mine:esther

anonymous asked:

I want to see you in 7'' high heels and leather clothes are barely cover your most vital regions from beast attacks, in short: an outfit that is completely unfit for fighting beasts.

“…Who is the responsible for this awful creation?!”

“Just listen up, lass. I don’t know who ya claim to be and I don’t care. Mess with wrong people and you wish you never left home. You go back there, grow few years before considering to come ‘ere- and I hope ya won’t come! There’s no enough alcohol in this World for people who need to stand ya…”

What does henna have to do with Purim? A great question.

It’s possible that henna was one of the cosmetics that Esther used to make herself beautiful and win the heart of the king Ahashverosh. This is supported by a beautiful custom once practiced in the Kurdish Jewish community, known as khiyapit benatha, ‘the bath of the maidens’; the night before Purim, the young girls of the village would all be hennaed and told that they were as beautiful as Queen Esther. Here’s how Erich Brauer described it (1947: 281):

"The second bath, which the girls prepare with the wood they gathered, happens on lel Purim [Purim eve]. As a result of this additional bath, the maidens become as beautiful on Purim as Esther when she appeared before the king [Ahasuerus] — so they believe. For this reason, they call this bath khiyapit benatha, ase ileni shiprit Ister, ‘bath of the maidens, may the beauty of Esther come to us.’… Their mothers accompany them. Henna is prepared… Then each girl is dyed with henna (this is in Amadiyya). After the dyeing, mothers bathe their daughters and sing narike [a marriage song - the words are narine hai nare, the bride is adorned] the way they sing for a bride, and throw at them roses and nuts. Thus they bathe all the maidens one after another in a set order (this is in Amadiyya and Zakho).”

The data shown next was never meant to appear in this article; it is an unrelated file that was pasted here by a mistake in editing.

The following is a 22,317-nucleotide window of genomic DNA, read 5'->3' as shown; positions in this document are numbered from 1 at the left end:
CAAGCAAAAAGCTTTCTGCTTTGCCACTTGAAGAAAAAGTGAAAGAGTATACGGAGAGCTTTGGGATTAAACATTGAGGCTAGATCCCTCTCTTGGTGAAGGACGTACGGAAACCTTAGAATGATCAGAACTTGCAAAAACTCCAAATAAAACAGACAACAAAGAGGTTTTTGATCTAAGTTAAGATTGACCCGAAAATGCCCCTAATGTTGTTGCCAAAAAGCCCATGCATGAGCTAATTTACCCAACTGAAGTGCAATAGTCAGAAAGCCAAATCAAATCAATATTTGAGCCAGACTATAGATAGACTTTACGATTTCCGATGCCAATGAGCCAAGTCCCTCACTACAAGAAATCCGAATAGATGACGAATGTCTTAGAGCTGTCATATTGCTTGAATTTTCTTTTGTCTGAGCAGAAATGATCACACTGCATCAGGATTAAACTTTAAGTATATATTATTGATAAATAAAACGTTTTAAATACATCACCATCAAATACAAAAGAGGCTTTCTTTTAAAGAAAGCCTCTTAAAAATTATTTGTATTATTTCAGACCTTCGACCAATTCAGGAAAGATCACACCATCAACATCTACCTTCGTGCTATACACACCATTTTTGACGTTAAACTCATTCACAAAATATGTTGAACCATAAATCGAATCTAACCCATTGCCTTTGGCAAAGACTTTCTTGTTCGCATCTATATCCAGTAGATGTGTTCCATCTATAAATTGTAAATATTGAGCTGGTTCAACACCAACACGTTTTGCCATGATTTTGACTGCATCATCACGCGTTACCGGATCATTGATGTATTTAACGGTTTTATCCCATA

I love this tradition so much. I love that this ceremony involves all the girls of the village, and I love that they are told that they become as beautiful as Queen Esther. I love that the mothers sing songs to their daughters and shower them with treats. I love that it represents an innovative and uniquely-Jewish ritual that combines the symbolism of a Jewish holiday with henna’s local associations with beauty and celebration. And above all, I love that it reminds us that we have royalty inside of us, and that henna can bring that out! A powerful message for all of us to remember.

There’s a longer article about this on my blog. Check it out! And happy Purim!

Photo: Kurdish Jewish girl, Sundur, mid-20th century.